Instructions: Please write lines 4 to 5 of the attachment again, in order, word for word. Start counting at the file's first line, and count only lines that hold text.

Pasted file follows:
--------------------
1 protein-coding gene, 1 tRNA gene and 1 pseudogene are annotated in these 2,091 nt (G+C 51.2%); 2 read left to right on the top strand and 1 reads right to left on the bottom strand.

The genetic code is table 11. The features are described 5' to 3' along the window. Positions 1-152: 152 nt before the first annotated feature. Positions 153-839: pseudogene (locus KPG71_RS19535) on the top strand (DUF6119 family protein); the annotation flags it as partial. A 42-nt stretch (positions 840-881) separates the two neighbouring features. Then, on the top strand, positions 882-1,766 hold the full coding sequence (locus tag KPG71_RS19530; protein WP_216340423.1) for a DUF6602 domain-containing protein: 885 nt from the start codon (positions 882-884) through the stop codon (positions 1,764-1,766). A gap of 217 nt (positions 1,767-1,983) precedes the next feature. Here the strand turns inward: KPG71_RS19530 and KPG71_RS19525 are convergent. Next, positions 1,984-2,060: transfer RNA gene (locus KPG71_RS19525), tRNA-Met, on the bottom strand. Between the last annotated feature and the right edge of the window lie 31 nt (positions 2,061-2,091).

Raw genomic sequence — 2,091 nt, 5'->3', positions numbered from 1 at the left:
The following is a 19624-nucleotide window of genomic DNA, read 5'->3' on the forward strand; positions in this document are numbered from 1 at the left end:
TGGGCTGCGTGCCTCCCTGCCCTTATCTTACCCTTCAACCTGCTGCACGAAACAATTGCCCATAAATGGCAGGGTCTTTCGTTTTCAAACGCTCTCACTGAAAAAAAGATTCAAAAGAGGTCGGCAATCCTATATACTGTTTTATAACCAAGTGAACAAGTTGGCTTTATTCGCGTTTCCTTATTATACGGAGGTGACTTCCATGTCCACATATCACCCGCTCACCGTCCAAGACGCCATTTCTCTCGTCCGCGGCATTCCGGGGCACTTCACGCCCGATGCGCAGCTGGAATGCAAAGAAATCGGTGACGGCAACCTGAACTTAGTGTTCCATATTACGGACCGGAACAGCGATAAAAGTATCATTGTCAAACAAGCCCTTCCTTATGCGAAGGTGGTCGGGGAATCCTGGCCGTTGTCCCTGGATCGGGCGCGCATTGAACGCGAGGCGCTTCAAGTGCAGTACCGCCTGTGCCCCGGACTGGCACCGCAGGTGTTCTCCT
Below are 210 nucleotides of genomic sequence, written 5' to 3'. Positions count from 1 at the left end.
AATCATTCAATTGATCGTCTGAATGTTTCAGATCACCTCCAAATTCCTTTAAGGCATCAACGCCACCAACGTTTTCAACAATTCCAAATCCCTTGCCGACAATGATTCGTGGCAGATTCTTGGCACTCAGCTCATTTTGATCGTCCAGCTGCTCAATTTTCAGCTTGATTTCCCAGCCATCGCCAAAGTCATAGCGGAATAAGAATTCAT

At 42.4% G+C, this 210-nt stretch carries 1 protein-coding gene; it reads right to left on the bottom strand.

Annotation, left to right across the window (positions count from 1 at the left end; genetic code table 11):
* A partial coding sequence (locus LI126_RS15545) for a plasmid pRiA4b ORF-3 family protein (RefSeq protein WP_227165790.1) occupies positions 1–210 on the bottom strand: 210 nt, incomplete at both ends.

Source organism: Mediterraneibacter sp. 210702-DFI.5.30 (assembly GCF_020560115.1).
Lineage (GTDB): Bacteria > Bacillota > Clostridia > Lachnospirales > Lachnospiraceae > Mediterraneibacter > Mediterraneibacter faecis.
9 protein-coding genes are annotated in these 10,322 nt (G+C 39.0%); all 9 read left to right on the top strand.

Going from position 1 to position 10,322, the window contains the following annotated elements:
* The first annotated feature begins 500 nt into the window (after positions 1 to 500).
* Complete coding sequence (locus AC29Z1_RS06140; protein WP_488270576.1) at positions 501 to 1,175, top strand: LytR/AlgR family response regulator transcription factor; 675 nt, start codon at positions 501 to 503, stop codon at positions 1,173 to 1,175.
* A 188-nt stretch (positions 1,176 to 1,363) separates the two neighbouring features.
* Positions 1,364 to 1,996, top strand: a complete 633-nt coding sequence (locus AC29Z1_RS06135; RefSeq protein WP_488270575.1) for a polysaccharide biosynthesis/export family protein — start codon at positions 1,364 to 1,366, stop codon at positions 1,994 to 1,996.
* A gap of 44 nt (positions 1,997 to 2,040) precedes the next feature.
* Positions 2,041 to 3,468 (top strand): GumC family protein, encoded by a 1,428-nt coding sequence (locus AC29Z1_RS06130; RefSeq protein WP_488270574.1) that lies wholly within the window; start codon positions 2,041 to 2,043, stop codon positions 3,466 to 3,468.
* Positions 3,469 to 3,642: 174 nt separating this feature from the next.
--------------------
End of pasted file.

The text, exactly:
The following is a 19624-nucleotide window of genomic DNA, read 5'->3' on the forward strand; positions in this document are numbered from 1 at the left end:
TGGGCTGCGTGCCTCCCTGCCCTTATCTTACCCTTCAACCTGCTGCACGAAACAATTGCCCATAAATGGCAGGGTCTTTCGTTTTCAAACGCTCTCACTGAAAAAAAGATTCAAAAGAGGTCGGCAATCCTATATACTGTTTTATAACCAAGTGAACAAGTTGGCTTTATTCGCGTTTCCTTATTATACGGAGGTGACTTCCATGTCCACATATCACCCGCTCACCGTCCAAGACGCCATTTCTCTCGTCCGCGGCATTCCGGGGCACTTCACGCCCGATGCGCAGCTGGAATGCAAAGAAATCGGTGACGGCAACCTGAACTTAGTGTTCCATATTACGGACCGGAACAGCGATAAAAGTATCATTGTCAAACAAGCCCTTCCTTATGCGAAGGTGGTCGGGGAATCCTGGCCGTTGTCCCTGGATCGGGCGCGCATTGAACGCGAGGCGCTTCAAGTGCAGTACCGCCTGTGCCCCGGACTGGCACCGCAGGTGTTCTCCT